Doin’ the Wonky with Words: 4 Word Study Missteps (Part 2)
In my last post I discussed briefly two wonky things we do with words: the root fallacy and the time-frame fallacy. In this post let’s discuss two other ways we throw Bible terms under the linguistic bus.
Don’t Overload the Bowl
At times my son and I go to a restaurant called Genghis Grill, where you are given a bowl to fill with culinary delights, both meats and veggies. Joshua has developed an art of piling on huge mounds of food, far more than the bowl should be able to hold. I do best when I stick to GG’s recipes, rather than just indiscriminately throwing things in the pile. If you are not careful, stuff spills out of the bowl, creating a mess and ending up on the floor.
By analogy, if we are not careful with our word studies, we can pile on, or indiscriminately throw in word meanings in a context that should not be there, creating a linguistic mess of sorts. This is called the “overload fallacy,” or if you really want to impress your friends and family with your exegetical smarts, “illegitimate totality transfer” (you’re welcome). This fallacy simply looks at the possible meanings of a given word and decides to pack all of those meanings (or 1 or 2 indiscriminately) into a particular use of the word in a passage of Scripture.
For instance, consider use of the word χάρις (charis) at Ephesians 2:8, “For by grace (charis) you are saved through faith, and this is not from yourselves, it is the gift of God” (Eph 2:8 NET). When we look at the possible meanings of the word translated “grace” here, we actually find a bunch, including graciousness, attractiveness, charm, winsomeness, favor, grace, gracious care/help, goodwill, thanks, gratitude, gift, or benefaction. Did you know charis had such a broad range of meanings in the first century? It would be a misstep, however, to read multiple meanings into a single context. What if someone doing a word study on charis in Eph. 2:8 said this?
The basic meaning here is “grace” but the word also has to do with “thanks” or “gratitude” as well as “charm.” Isn’t it wonderful that God’s forgiveness is “charming” and prompts in us “gratitude.”
Well, that is a bit of a silly example, but you get the point. Here’s the key: We can’t just pick and choose meanings to load into a context. So how do we keep from committing this fallacy? We need to discern which possible meaning the author (in this case Paul) was intending to communicate. By the way, one way we preachers commit a version of this fallacy is by simply picking the possible meaning that fits what we want to say in our sermon! That is replacing God’s words with ours (not a good idea).
Don’t be Cross-referencing Wrongly
In an earlier post I talked about the importance of using cross-references in thinking through the use of biblical words. But as we do so, we need to find cross-references, if they are available, that match the use of our word in the passage we are studying. If we mismatch contexts, that is the cross-reference fallacy.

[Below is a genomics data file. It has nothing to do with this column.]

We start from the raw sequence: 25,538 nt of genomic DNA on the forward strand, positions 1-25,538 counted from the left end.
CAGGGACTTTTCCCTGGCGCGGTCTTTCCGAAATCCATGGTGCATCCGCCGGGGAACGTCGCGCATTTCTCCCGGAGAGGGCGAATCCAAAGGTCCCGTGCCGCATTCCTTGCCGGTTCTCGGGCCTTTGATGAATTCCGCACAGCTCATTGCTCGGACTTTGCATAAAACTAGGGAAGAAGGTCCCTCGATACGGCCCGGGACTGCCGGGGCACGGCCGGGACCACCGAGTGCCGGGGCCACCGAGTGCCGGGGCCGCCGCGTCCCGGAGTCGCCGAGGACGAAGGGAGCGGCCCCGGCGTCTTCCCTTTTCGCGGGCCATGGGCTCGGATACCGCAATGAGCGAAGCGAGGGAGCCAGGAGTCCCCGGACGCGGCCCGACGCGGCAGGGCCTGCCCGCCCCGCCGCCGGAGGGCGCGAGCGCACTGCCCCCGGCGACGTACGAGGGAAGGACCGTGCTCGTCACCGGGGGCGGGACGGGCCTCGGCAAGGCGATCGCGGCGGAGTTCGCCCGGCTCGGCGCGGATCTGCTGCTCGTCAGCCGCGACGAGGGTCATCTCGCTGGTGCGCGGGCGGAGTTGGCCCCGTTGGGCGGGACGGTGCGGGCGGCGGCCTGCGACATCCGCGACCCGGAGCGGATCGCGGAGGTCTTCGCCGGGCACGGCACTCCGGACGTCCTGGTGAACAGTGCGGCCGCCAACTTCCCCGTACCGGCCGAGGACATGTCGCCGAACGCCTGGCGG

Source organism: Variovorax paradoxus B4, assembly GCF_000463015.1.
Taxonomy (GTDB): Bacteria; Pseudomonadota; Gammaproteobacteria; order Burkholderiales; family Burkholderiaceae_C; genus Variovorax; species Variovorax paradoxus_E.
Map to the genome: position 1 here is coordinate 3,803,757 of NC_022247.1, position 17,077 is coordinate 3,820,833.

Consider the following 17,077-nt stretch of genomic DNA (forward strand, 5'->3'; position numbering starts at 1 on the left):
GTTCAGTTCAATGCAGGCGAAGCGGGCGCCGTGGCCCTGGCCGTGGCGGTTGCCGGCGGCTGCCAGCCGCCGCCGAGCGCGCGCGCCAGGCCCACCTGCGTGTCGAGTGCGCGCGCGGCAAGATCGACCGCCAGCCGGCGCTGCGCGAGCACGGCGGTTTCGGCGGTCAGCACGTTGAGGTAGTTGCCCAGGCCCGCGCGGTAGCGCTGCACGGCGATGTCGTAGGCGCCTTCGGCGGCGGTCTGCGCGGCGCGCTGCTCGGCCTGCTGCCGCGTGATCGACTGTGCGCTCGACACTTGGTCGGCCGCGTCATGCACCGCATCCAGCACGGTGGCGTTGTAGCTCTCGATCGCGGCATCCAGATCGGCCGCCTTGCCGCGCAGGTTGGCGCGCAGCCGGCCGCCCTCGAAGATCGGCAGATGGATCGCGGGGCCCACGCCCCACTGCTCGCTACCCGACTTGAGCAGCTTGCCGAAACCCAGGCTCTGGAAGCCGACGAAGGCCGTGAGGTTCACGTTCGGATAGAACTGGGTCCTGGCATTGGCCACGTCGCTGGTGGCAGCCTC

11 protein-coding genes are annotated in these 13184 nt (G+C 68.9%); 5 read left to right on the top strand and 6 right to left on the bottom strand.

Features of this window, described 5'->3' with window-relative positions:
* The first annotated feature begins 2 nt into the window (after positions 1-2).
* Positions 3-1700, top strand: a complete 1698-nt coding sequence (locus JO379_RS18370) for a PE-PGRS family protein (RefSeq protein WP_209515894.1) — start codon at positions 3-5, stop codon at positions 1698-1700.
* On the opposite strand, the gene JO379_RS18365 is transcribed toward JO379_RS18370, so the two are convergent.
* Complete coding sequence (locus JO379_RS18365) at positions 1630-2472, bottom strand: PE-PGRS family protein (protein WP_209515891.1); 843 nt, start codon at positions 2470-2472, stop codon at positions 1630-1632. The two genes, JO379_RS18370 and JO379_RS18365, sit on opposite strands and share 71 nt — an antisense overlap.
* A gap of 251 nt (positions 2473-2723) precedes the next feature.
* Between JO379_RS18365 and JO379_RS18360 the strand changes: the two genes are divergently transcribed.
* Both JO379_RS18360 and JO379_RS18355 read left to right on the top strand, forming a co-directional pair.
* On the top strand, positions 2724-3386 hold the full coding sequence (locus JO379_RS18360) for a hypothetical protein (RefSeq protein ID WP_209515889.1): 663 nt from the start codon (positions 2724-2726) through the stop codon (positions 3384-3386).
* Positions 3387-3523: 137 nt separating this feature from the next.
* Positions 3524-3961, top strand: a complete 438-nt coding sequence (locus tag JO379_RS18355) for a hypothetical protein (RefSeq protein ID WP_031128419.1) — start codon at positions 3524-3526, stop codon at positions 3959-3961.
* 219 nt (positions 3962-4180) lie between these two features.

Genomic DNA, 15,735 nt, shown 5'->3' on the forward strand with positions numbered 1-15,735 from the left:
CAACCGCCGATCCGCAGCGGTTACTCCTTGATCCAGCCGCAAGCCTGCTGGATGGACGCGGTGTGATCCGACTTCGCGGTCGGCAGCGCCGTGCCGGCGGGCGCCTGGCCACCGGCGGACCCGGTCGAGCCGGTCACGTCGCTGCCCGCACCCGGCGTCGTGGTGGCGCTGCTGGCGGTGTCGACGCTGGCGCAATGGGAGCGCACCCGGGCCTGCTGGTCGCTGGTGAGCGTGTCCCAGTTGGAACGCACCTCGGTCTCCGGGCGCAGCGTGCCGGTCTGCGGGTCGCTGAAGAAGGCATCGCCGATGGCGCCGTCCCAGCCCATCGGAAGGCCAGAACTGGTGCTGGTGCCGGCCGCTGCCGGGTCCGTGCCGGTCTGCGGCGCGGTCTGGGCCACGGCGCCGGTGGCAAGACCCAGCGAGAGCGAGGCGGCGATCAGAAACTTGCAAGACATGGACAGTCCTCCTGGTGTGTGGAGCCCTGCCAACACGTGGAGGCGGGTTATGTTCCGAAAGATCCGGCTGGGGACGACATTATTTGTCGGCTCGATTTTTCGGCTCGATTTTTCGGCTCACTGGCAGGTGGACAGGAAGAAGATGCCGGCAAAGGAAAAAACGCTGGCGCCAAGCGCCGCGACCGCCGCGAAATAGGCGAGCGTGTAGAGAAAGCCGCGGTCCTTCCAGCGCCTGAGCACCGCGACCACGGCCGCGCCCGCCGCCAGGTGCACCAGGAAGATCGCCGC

Here’s an example. A number of years ago, a sincere, very popular Bible study teacher was explaining what it means for us to be “living stones” in 1 Pet. 2:5. The teacher’s interpretation went something like this (I am paraphrasing from memory).
Now the word for stone here is λίθος (lithos). It is the same word used for the stone in front of Jesus’ tomb at John 20:1: “Now very early on the first day of the week, while it was still dark, Mary Magdalene came to the tomb and saw that the stone had been moved away from the entrance” (NET). So what does it mean for us to be “living stones.” It means that we get out of the way so that light can shine on the resurrection of Jesus!”
I actually respect this teacher, who has been used by God in great ways to minister to people. But do you see the problem here? It is at least twofold. First, the use of λίθος in John 20 is a literal stone. A big rock. The reference to “living stones” in 1 Pet. 2 is figurative, a word picture. Second, the context of 1 Pet. 2 points to the “living stones” as participating in a bigger word picture, referring to believers as the new temple of God. In other words, we all are like building blocks that make up God’s house, with Jesus as the cornerstone of God’s dwelling place. Consequently, the interpretation that points to John 20 actually distracts from what Peter was intending to communicate. This is the cross-reference fallacy. It is true that we need to point to Jesus’ resurrection? Of course! But that is not what Peter was doing in this part of his letter. Here’s the key: words are used variously in different contexts, and we need to discern the particular use in a given context. How do we avoid this fallacy? By discerning which possible meaning an author intended based on the context, or, in this case, how a given meaning is used.
If you want to read more on word study fallacies, you can find an introductory treatment in a book by my friends, J. Scott Duvall and J. Daniel Hays, Grasping God's Word: A Hands-On Approach to Reading, Interpreting, and Applying the Bible (Zondervan, 2012 edition). For an more in depth and challenging read, with other kinds of fallacies treated as well, see D. A. Carson’s Exegetical Fallacies (Baker Academic, 1996). And if you are interested in learning more about how word meanings work, see Moises Silva’s Biblical Words and Their Meaning: An Introduction to Lexical Semantics (Zondervan, rev. ed., 2010). The latter two will stretch you but are rewarding reads. Enjoy!